There was recently a post within the 255N Facebook group concerning the state of training of our Soldiers. The topic was started by Jon Stanley who posted:
I am currently doing a TWI stint with Intelsat General and we process hundreds of peak and pols, carrier access and other things a day. We support many civilian and military organization doing this. On the military side we cover all the services and components. My question is, why is it that I have to talk soldiers and NCOs through how to operate their equipment and how to troubleshoot when there are issues? Don’t get me wrong I have no problems helping and I will talk the…m through it but alot of my issues fall into the 10 level operator area. Now I will caveat this with about 20% of the calls are from actual trainees at Ft. Gordon but the other 80% are another matter. Also the other question is why do most of these teams have the hpa/sspa attenuation set to 0? I have been away from tactical units for awhile but I can’t think of why you would operate with it that way. I am constantly telling them to adjust to keep them from blasting the transponder.
The topic generated a lot of comments within the forum racking up 28 comments in less than 24 hours. While I won’t post all of the comments (here is a link to see the full posting) Many of the comments boiled down to something along the lines of what Brian Newton posted:
Agreed! Having command buy in is the most important thing. When I was in the 307th, the command was ALL ABOUT TRAINING, but we still had our issues. You have to have the command’s ear AND get the the lower level leadership on the same page! It’s a challenge regardless of environment!! We don’t have the pool of NCOs that worked and took pride in knowing their jobs the way our predecessors had. The equipment has changed and our NCOs have gotten promoted A LOT FASTER!! Gone are the days where the Platoon Sergeant had 16+ years in and the equipment in the platoon was virtually the same as what it was when they were E2s. Now, the majority of SFCs at the companies (if you have a SFC) has no more than 12 years in and they made 7 in under 10 years!!! You have very few Soldiers that LEARN their jobs (at least from what I have experienced). A lot, not all, that know their job came into the Army with some experience or desire to learn it. The majority seem to have picked communications because it gave a bonus! Once they make Sergeant, the ones that don’t eventually become our peers try to get promoted as quickly as possible (nothing wrong with that) and not spending time learning OR TRAINING THE E4s and below beneath them!!! We (Warrants) bail them out because we won’t allow our bosses to fail, so most commands don’t see how bad this problem really is!!!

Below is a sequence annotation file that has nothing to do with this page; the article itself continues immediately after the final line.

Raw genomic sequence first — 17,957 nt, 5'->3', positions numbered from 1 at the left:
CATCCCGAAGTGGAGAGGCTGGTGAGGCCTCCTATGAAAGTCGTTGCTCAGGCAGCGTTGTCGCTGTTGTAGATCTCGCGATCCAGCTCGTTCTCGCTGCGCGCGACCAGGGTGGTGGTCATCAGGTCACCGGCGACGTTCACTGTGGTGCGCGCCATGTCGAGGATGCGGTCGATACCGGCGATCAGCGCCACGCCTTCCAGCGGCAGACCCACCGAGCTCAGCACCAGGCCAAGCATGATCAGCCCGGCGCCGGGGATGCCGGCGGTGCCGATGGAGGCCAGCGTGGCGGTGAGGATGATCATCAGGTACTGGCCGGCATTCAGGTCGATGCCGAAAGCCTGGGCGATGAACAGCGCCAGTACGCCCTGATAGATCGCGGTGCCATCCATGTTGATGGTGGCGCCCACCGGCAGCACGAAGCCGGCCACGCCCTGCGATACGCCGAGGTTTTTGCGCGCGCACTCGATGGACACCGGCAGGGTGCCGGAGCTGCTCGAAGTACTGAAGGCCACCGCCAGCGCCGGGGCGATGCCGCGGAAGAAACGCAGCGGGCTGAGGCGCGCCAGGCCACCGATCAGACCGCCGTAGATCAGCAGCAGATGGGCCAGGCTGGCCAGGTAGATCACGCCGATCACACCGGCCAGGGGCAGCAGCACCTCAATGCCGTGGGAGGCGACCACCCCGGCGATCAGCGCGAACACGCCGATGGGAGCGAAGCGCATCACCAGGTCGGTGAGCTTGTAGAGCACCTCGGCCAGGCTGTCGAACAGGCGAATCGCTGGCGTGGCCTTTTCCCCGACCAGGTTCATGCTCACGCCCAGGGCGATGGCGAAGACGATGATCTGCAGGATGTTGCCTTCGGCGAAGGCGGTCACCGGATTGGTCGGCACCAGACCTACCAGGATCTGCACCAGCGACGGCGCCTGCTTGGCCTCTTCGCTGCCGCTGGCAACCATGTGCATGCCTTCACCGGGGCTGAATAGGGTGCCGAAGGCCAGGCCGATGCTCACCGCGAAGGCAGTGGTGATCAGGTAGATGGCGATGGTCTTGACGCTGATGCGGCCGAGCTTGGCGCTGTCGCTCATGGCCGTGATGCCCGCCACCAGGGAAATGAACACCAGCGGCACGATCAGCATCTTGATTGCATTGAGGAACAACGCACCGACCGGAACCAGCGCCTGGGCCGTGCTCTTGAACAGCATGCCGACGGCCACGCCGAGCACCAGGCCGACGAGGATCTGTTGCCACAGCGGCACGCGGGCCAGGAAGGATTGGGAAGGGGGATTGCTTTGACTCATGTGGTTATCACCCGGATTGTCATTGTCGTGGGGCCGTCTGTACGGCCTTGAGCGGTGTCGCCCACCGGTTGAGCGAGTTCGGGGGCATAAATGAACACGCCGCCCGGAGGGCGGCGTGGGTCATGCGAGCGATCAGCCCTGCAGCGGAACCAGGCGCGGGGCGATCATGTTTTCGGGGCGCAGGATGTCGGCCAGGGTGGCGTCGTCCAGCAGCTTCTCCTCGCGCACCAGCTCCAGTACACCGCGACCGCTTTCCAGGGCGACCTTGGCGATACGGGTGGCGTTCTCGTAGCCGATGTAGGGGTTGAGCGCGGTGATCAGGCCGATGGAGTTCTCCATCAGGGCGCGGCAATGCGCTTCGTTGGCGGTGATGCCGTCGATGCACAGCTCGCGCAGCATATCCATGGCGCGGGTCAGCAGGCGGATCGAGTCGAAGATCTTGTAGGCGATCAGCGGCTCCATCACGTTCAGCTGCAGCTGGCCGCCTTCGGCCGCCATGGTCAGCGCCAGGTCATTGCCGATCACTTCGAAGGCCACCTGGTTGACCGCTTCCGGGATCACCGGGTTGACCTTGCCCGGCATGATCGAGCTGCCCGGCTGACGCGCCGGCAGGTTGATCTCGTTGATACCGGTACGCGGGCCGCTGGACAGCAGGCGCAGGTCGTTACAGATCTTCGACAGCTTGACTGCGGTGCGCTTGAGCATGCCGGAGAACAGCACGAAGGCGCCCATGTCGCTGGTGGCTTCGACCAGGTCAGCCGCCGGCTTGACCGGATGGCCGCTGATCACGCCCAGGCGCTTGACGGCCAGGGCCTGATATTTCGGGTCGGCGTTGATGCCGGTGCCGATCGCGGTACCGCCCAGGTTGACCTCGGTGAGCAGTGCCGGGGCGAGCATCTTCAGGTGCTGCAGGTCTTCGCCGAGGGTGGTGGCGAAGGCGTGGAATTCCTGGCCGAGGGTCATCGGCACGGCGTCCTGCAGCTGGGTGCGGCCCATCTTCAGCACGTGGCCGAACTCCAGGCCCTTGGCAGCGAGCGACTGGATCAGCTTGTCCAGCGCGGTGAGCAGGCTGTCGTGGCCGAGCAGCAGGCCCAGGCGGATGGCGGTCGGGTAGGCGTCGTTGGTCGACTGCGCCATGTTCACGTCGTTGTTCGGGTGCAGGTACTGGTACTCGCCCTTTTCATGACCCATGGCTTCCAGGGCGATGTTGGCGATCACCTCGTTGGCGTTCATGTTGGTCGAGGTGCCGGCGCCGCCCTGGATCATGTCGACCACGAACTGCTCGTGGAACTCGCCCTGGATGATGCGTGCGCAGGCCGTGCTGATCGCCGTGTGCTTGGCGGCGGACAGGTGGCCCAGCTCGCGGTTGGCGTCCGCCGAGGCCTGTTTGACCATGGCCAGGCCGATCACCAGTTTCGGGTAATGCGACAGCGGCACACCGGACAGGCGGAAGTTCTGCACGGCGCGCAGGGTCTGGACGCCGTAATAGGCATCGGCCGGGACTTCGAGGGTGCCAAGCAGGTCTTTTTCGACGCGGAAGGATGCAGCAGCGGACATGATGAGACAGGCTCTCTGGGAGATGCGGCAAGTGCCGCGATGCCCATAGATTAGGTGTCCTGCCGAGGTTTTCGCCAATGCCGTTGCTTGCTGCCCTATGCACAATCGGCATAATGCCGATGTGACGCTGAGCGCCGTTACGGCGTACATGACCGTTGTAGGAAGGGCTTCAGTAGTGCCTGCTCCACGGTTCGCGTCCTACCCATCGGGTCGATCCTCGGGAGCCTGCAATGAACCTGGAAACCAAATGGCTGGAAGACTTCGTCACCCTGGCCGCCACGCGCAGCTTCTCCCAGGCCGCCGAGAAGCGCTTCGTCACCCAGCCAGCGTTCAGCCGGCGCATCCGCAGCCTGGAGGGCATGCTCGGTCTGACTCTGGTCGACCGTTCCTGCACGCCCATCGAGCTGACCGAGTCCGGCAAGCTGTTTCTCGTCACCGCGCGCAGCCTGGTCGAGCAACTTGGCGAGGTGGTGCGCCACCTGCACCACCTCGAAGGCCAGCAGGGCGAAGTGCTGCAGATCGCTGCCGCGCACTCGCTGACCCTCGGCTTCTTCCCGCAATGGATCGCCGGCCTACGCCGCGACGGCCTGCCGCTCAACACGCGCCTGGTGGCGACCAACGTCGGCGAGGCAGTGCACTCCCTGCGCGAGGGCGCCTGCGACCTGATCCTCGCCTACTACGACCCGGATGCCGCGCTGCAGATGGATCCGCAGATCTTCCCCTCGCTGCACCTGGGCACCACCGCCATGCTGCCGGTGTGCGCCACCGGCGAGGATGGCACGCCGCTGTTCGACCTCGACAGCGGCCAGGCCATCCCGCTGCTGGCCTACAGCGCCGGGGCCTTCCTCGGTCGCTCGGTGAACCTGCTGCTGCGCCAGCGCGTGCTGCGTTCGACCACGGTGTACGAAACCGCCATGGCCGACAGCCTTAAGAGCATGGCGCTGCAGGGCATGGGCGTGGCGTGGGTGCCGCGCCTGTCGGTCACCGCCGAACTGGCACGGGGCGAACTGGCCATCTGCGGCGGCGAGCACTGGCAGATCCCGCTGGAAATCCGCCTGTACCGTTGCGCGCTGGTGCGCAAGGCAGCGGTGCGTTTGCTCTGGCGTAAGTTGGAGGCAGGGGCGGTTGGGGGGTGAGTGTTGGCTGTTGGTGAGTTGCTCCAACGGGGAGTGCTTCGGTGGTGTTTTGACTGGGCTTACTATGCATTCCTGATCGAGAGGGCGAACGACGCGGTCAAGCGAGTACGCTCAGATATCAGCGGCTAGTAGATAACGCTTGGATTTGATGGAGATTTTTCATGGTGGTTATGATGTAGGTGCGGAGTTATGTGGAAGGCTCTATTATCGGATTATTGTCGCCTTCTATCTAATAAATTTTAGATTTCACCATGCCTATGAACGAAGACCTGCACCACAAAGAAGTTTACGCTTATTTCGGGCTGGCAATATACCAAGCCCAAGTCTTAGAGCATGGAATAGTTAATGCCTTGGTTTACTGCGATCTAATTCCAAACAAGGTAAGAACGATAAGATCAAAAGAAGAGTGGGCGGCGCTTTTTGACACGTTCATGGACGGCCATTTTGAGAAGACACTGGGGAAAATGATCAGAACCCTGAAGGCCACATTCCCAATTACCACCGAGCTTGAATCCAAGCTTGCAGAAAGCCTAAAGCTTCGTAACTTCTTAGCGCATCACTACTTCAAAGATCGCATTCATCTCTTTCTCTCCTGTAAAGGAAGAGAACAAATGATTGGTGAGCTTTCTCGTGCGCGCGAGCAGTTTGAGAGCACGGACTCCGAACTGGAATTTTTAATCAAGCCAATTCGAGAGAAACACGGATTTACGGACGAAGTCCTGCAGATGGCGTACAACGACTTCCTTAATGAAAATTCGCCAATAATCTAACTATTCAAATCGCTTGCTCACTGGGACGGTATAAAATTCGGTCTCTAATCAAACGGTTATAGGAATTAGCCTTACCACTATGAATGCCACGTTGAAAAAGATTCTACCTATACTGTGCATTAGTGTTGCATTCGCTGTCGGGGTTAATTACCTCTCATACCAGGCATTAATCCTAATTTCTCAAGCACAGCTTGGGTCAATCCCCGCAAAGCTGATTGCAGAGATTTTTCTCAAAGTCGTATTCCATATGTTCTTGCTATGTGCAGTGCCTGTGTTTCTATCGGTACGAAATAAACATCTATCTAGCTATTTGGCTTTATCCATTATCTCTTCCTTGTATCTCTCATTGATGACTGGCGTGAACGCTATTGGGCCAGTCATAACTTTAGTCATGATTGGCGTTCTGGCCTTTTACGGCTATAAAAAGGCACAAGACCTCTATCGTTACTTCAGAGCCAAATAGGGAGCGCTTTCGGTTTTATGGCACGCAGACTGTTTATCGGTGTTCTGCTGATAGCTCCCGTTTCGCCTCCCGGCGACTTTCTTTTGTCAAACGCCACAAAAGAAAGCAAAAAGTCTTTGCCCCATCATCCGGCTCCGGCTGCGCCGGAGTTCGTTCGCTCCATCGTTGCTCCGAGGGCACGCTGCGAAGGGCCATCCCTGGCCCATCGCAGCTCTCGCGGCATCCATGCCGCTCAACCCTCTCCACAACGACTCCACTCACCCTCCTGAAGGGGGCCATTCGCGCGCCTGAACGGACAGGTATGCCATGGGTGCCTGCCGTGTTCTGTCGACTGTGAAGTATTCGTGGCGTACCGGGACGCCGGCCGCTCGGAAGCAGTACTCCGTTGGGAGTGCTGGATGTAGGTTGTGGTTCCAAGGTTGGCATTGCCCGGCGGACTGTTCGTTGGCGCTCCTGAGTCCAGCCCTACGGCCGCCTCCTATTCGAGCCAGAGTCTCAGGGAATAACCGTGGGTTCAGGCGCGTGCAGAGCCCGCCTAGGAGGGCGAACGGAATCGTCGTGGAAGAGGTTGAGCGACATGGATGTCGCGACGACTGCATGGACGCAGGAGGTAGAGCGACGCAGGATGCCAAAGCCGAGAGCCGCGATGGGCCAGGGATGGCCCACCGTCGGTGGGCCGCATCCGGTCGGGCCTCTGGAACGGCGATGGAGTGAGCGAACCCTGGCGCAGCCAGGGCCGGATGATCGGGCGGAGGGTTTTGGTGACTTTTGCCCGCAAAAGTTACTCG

Training, or lack thereof, is not something new. It has been a problem for the Army as a whole for well over a decade (and probably longer than that) due to a variety of reasons. I mentioned it as an entire set of trends in Aug of this year in my series Trends from the National Training Center.
Since 2001, the Army has had troops deployed to Afghanistan, then Iraq and Afghanistan, and now back to just Afghanistan (although if things keep going the way they are, we may be able to put Iraq back on that list). During the height of this deployment rotation, units were at times spending less than a year back at home before they headed back on another deployment. This severely limited their time to do pretty much anything other than unload equipment, fix it, go to a CTC, and then pack it up again. To think that training along with a variety of other things wouldn’t suffer is completely unrealistic.
Over the last few years though, things have changed. Units can now generally expect at least two years at home between deployments and as the drawdown in Afghanistan continues that time may well continue to increase. The fact of the matter is, there is time to train but from a signal perspective, we don’t see it occurring until often it is too late.
Why we don’t Train
In my opinion, there are a few key reasons why Soldiers don’t receive the training that they need in order to be proficient in their jobs today. While this list is by no means inclusive, I think it is at least the major points.
Loss of the Signal Battalion
When I joined the Army in 1999 the vast majority of Signal Soldiers (with the exception of the current day 25U) were assigned within the division signal battalion. The signal battalion had a signal commanding officer who was responsible for all of the signal support across the division. The companies within it had signal officer commanders and signal NCOs. The entire organization was full of people who understood just how hard signal can be and realized the importance of their Soldiers staying current and trained. When the Army went to a modular force, the signal battalion effectively disappeared (there are still some out there but they are a minority compared to the number of signal assets within the BCT. When we lost all of those signal commanders we lost the focus on signal Soldiers being good at their jobs.